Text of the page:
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Dollarization of Liabilities: Underinsurance and Domestic Financial Underdevelopment

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  • Ricardo J. Caballero
  • Arvind Krishnamurthy

Abstract

While there is still much disagreement on the causes underlying recent emerging markets' crises, one factor that most observers have agreed upon is that contracting dollar' (foreign currency) denominated external debt as opposed to domestic currency debt created balance sheet mismatches that led to bankruptcies and dislocations that amplified downturns. Much of the analysis of the currency-balance sheet channel' hinges on the assumption that companies contract dollar denominated debt. Yet there has been little systematic inquiry into why companies must or choose to take on dollar debt. In this paper we cast the problem as one of microeconomic underinsurance with respect to country-wide aggregate shocks. Denominating external debt in domestic currency is equivalent to contracting the same amount of dollar-debt, complemented with insurance against shocks that depreciate the equilibrium exchange rate. The presence of country-level international financial constraints justify the purchase of such insurance even if all agents are risk neutral. However, if domestic financial constraints also exist, domestics will undervalue the social contribution of contracting insurance against country-wide shocks. Foreign lenders will reinforce the underinsurance problem by reducing their participation in domestic financial markets.

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Bibliographic Info

Paper provided by National Bureau of Economic Research, Inc in its series NBER Working Papers with number 7792.

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Date of creation: Jul 2000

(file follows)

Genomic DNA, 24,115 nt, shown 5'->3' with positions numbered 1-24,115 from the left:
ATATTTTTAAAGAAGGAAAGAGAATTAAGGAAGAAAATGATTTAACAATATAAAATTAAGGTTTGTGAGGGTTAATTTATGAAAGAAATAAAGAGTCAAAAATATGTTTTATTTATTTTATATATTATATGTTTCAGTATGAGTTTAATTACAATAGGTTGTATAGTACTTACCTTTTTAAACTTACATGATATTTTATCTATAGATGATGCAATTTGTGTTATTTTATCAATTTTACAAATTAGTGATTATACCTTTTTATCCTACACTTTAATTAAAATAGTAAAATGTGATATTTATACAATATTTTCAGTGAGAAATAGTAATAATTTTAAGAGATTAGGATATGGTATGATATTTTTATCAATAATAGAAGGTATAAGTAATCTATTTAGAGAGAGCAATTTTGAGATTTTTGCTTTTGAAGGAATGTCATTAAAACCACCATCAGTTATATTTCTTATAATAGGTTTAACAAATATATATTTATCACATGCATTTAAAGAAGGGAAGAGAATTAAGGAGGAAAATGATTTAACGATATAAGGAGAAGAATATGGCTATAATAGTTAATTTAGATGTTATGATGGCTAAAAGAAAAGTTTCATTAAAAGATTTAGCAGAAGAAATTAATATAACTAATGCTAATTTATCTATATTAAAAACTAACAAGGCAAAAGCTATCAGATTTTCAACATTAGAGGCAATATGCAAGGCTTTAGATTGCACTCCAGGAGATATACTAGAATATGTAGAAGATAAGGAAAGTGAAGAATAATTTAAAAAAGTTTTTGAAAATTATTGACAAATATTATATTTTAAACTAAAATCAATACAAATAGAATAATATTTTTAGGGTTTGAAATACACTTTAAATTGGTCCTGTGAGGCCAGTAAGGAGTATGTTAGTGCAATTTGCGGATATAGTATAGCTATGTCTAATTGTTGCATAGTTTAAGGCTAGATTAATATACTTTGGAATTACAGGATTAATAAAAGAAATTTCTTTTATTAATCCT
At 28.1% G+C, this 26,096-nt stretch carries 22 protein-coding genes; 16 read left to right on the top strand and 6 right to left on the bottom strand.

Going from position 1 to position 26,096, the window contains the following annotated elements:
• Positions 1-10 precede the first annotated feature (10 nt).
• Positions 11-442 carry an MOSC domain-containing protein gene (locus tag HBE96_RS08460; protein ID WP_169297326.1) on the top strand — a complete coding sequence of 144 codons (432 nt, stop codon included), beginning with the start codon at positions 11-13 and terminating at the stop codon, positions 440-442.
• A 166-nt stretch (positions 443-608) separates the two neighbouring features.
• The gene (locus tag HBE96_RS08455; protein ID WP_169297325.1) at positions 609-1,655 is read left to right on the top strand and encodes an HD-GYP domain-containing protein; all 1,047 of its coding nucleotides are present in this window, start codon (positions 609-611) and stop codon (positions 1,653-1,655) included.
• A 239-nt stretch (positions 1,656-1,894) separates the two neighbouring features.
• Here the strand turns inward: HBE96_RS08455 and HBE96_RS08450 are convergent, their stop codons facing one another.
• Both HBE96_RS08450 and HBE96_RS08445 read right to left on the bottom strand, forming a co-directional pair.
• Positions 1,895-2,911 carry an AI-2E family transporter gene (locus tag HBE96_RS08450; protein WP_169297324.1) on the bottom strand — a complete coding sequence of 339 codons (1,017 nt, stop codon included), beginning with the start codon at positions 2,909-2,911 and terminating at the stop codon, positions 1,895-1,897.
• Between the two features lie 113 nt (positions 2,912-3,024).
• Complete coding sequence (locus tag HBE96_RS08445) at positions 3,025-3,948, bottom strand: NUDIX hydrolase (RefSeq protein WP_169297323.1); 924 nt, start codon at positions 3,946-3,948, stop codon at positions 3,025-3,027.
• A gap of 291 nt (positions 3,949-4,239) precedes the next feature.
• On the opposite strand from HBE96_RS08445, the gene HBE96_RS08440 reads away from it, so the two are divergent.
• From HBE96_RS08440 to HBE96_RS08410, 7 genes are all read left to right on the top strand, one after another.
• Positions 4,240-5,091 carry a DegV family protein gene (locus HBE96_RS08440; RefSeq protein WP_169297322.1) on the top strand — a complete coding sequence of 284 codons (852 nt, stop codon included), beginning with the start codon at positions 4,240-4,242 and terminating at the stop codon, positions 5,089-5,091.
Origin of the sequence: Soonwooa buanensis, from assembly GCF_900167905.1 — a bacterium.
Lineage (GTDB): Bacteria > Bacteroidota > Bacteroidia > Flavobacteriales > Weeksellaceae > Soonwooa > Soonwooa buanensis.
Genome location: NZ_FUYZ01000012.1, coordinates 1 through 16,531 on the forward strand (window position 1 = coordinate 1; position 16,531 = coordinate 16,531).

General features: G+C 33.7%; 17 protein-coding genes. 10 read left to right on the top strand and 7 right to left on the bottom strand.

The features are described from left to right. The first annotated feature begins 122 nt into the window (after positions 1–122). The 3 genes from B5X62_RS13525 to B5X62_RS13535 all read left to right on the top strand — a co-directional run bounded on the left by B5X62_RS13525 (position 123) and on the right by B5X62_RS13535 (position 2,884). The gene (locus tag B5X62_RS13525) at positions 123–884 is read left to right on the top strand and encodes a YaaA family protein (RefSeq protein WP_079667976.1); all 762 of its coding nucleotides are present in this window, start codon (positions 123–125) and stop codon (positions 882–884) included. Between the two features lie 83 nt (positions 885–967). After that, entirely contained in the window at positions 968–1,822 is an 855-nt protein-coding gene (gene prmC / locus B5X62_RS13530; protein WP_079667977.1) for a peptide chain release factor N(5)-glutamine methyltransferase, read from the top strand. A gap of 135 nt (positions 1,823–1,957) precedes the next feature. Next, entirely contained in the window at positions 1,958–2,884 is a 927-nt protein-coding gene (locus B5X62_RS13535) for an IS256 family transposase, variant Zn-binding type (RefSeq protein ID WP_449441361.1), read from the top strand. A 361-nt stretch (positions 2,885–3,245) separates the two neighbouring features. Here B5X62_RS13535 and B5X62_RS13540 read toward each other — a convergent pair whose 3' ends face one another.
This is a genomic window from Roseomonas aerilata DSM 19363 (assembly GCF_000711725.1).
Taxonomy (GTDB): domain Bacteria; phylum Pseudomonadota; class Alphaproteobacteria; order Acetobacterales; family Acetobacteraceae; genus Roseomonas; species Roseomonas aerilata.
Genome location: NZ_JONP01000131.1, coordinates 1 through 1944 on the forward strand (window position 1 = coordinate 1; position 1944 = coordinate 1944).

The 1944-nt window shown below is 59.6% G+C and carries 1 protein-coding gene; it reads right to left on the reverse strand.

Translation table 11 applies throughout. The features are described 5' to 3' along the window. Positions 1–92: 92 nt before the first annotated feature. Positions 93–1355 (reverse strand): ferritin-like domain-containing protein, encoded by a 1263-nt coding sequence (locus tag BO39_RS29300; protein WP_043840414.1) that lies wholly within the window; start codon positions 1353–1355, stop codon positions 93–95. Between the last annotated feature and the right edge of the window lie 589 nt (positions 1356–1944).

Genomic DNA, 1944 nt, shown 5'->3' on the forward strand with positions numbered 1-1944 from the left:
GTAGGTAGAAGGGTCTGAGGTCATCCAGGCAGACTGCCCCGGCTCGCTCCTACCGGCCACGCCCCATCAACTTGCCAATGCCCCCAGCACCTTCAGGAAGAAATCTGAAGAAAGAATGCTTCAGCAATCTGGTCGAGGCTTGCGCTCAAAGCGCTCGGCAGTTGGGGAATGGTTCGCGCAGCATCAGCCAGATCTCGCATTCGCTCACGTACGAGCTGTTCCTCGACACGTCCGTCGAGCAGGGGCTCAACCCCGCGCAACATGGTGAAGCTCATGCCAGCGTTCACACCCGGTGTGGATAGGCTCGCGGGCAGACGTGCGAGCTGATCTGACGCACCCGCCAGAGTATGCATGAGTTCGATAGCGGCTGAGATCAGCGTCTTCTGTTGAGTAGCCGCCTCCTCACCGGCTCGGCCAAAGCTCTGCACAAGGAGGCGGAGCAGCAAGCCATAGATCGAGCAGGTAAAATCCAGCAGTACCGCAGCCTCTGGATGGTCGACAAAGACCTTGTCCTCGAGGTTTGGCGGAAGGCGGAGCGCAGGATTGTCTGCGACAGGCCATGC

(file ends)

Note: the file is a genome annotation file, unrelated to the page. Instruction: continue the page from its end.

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Handle: RePEc:nbr:nberwo:7792

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  1. Ricardo J. Caballero & Arvind Krishnamurthy, 2000. "International Liquidity Management: Sterilization Policy in Illiquid Financial Markets," NBER Working Papers 7740, National Bureau of Economic Research, Inc.
  2. Holmstrom, B & Tirole, J, 1996. "Private and Public Supply of Liquidity," Working papers 96-21, Massachusetts Institute of Technology (MIT), Department of Economics.
  3. Ricardo Hausmann & Ugo Panizza & Ernesto H. Stein, 2000. "Why Do Countries Float the Way They Float?," Research Department Publications 4205, Inter-American Development Bank, Research Department.
  4. Roberto Chang & Andrés Velasco, 2000. "Liquidity Crises in Emerging Markets: Theory and Policy," NBER Chapters, in: NBER Macroeconomics Annual 1999, Volume 14, pages 11-78 National Bureau of Economic Research, Inc.
  5. Burnside, A Craig & Eichenbaum, Martin & Rebelo, Sérgio, 1999. "Hedging and Financial Fragility in Fixed Exchange Rate Regimes," CEPR Discussion Papers 2171, C.E.P.R. Discussion Papers.
  6. Gale, D. & Allen, F., 1991. "Limited Market Participation and Volatility of Asset Prices," Weiss Center Working Papers 14-91, Wharton School - Weiss Center for International Financial Research.
  7. Franklin Allen & Douglas Gale, 2000. "Optimal Currency Crises," Center for Financial Institutions Working Papers 00-23, Wharton School Center for Financial Institutions, University of Pennsylvania.
  8. Ricardo Caballero & Arvind Krishnamurthy, 1998. "Emerging Market Crises: An Asset Markets Perspective," Working papers 98-18, Massachusetts Institute of Technology (MIT), Department of Economics.
  9. Philippe Aghion & Philippe Bacchetta & Abhijit Banerjee, 2000. "Currency Crises and Monetary Policy in an Economy with Credit Constraints," Working Papers 00.07, Swiss National Bank, Study Center Gerzensee.
  10. Michael P. Dooley, 1998. "A model of crises in emerging markets," International Finance Discussion Papers 630, Board of Governors of the Federal Reserve System (U.S.).
  11. Froot, Kenneth A. & O'Connell, Paul G.J., 2008. "On the pricing of intermediated risks: Theory and application to catastrophe reinsurance," Journal of Banking & Finance, Elsevier, vol. 32(1), pages 69-85, January.
  12. Paul Krugman, 1999. "Balance Sheets, the Transfer Problem, and Financial Crises," International Tax and Public Finance, Springer, vol. 6(4), pages 459-472, November.
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